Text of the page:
Catherine Swoboda grew up in Des Moines, Iowa, attending urban schools in a rural state. Her family life was filled with faith — she still is a parishioner at St. Ambrose Cathedral, where she was baptized — but as she grew up, she developed a passion for science.
Now 32, Swoboda is putting both her faith and her love of science at the service of the world. For the last year, she has been a lecturer in the Global Resource Systems program at Iowa State University in Ames, where she earned a bachelor’s degree in agronomy in 2008 and a master’s degree in crop production and physiology in 2010. By working to promote work and education around efforts to alleviate global hunger, her entire career reflects how a person in a seemingly secular calling can live it out with faith-driven action.
Science serving humanity
“I’ve never worked for a faith-based organization,” Swoboda told Our Sunday Visitor. “But I’ve always worked in (the area of) food security and hunger. It’s a direct response to the Gospel. Matthew 25 says, ‘Whatever you did for the least of these, you did for me.’ ... It’s about service and empathy and compassion for others.”
That includes the interdisciplinary program she teaches in at Iowa State, which focuses on how to use the world’s limited resources to create sustainable systems. It includes agronomists — plant and soil scientists — as well as environmental scientists, economists and people who study natural resources.
“It’s been very inspiring to work with students and be part of that,” Swoboda said. “I absolutely love the work I have the opportunity to do.”
Swoboda said her story demonstrates that there is more to do with an agronomy degree than work as a field scientist.
Before taking her position at Iowa State, Swoboda spent five years working for the World Food Prize, the Des Moines-based organization that sparked her interest in agriculture when she was in high school.
A teacher recommended that she participate by writing a paper for the organization’s Global Youth Institute.
“I loved my science classes and global issues,” Swoboda said. “This was right in those areas.”
In 2003, Swoboda was in the audience when that year’s laureate, Catherine Bertini, spoke. Bertini was the former executive director of the United Nations’ World Food Programme and was credited with transforming it into the largest and most responsive humanitarian organization in the world, in part by channeling food distribution through the women in needy populations.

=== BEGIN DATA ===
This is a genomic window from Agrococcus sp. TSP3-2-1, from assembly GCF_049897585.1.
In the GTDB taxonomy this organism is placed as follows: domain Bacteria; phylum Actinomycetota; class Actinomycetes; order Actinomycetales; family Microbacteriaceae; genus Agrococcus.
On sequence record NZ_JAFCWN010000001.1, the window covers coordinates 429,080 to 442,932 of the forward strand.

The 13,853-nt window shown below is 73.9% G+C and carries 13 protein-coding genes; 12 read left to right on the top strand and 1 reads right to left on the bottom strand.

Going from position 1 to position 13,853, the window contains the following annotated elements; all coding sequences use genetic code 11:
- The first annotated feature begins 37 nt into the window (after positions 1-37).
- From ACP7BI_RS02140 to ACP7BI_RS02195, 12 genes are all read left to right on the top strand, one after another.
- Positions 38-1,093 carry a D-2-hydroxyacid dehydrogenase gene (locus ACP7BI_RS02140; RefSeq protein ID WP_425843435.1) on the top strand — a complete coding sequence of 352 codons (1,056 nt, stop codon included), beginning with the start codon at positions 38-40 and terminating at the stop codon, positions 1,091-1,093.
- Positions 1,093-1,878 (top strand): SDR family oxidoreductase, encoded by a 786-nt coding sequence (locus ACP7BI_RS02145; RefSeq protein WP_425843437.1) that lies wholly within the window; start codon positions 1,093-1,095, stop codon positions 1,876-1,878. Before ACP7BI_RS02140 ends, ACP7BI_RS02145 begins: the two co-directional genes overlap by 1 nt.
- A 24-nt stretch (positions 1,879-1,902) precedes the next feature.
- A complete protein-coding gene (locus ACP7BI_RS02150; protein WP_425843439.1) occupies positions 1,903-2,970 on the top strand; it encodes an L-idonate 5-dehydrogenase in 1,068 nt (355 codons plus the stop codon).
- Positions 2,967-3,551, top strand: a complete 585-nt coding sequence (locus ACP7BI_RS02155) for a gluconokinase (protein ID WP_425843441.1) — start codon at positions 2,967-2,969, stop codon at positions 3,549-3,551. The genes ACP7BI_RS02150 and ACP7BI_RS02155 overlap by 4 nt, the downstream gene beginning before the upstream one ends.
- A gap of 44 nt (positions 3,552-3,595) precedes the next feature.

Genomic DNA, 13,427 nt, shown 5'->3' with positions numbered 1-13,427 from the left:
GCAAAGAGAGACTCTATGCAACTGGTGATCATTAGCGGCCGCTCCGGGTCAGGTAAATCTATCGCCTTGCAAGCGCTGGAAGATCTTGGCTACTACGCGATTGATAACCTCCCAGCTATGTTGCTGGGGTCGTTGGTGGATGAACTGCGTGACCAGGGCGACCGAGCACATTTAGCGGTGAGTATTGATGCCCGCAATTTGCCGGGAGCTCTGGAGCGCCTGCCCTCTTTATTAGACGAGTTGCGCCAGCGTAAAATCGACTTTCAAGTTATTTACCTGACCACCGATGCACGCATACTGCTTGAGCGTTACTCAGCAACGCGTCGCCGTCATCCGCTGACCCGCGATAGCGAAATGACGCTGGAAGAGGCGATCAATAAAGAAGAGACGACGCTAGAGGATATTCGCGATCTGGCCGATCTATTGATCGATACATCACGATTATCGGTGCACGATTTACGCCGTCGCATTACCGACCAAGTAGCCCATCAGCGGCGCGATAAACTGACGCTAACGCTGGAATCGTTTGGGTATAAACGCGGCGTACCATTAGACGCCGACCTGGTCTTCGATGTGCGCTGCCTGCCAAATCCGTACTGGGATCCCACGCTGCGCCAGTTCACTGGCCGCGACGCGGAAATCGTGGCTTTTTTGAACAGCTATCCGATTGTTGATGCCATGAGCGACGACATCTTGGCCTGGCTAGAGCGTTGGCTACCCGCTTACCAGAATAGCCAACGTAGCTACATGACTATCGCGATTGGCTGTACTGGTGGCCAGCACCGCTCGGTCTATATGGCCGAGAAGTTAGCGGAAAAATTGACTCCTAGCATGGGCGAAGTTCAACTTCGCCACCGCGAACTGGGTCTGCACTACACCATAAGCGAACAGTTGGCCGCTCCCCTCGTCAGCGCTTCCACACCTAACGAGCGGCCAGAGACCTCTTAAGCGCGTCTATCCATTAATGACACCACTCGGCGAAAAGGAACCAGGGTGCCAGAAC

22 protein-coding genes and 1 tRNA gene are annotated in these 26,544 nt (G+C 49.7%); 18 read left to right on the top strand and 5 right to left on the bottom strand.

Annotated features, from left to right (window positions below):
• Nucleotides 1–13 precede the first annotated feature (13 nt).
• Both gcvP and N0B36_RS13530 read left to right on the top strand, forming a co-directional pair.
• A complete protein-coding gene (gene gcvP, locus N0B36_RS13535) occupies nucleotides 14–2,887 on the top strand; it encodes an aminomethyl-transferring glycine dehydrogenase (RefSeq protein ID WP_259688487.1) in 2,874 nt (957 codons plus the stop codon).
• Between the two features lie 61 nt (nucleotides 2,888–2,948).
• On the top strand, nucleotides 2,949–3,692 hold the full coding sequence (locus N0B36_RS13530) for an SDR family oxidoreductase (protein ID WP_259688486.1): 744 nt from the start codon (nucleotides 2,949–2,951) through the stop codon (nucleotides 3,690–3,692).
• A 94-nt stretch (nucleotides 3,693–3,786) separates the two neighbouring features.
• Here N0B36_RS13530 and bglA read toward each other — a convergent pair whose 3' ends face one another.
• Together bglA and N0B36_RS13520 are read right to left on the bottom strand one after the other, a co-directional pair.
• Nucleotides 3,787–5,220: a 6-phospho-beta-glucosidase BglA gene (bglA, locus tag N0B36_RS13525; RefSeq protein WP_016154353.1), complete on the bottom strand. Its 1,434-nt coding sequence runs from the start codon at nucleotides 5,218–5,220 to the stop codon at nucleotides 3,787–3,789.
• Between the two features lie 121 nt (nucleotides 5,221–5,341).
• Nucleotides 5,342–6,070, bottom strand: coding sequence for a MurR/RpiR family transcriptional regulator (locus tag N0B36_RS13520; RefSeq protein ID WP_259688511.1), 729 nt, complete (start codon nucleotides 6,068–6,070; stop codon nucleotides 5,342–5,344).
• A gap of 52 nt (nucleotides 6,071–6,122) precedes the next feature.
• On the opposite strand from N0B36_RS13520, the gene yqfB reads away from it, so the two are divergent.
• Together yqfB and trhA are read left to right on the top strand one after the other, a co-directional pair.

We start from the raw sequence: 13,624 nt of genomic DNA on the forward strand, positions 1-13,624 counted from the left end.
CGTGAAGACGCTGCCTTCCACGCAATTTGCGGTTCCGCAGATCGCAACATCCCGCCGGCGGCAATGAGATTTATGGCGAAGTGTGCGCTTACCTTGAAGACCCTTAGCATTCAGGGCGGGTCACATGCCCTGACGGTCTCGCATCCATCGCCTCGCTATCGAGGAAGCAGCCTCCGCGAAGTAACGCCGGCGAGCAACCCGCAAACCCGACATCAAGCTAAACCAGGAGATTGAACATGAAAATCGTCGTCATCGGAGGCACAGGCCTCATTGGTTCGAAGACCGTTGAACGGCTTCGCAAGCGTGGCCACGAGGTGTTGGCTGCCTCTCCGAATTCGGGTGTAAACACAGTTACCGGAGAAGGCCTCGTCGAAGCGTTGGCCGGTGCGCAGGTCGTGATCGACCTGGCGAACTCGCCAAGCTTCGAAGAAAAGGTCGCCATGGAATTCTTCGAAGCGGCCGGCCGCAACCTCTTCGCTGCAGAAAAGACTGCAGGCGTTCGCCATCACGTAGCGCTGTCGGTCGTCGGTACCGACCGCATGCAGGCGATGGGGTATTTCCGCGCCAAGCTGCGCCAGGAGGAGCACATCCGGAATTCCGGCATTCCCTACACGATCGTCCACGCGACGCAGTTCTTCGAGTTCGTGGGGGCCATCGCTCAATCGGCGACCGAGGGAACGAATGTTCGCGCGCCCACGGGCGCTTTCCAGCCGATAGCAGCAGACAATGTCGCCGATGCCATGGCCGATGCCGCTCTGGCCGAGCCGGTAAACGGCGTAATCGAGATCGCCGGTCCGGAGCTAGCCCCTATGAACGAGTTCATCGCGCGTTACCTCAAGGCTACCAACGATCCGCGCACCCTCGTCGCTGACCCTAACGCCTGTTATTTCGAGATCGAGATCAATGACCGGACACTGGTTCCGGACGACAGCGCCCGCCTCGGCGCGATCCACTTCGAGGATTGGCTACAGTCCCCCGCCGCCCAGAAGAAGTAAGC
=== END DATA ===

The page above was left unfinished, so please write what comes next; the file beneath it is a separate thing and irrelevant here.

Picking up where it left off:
“That was really when I learned about the scope of hunger in the world,” Swoboda said. “And I could see these people who had worked through different avenues — agronomy, information, education. It was very powerful. I could see the intersection of hunger and how to serve others in the hunger and nutrition space.”
Facing global poverty
The following year, she was accepted into another World Food Prize program for high school students, one that sent her on an eight-week internship to study soybeans in Brazil. Other high school students have been sent to work on hunger and poverty issues in Asia, Africa and Latin America.
“You see how other people live,” Swoboda said. “There is a big world out there. It was very good for me to learn what was fundamental to me. It was a fascinating country, and I absolutely loved it.”
Her experience with the World Food Prize, as well as her education and participation in a yearlong post-graduate internship on food policy in Washington, D.C., made her an ideal candidate when the World Food Prize Foundation was looking for someone to start an institute just for Iowa high school students.
In the first three years, under Swoboda’s leadership, more than half the public high schools in Iowa took part.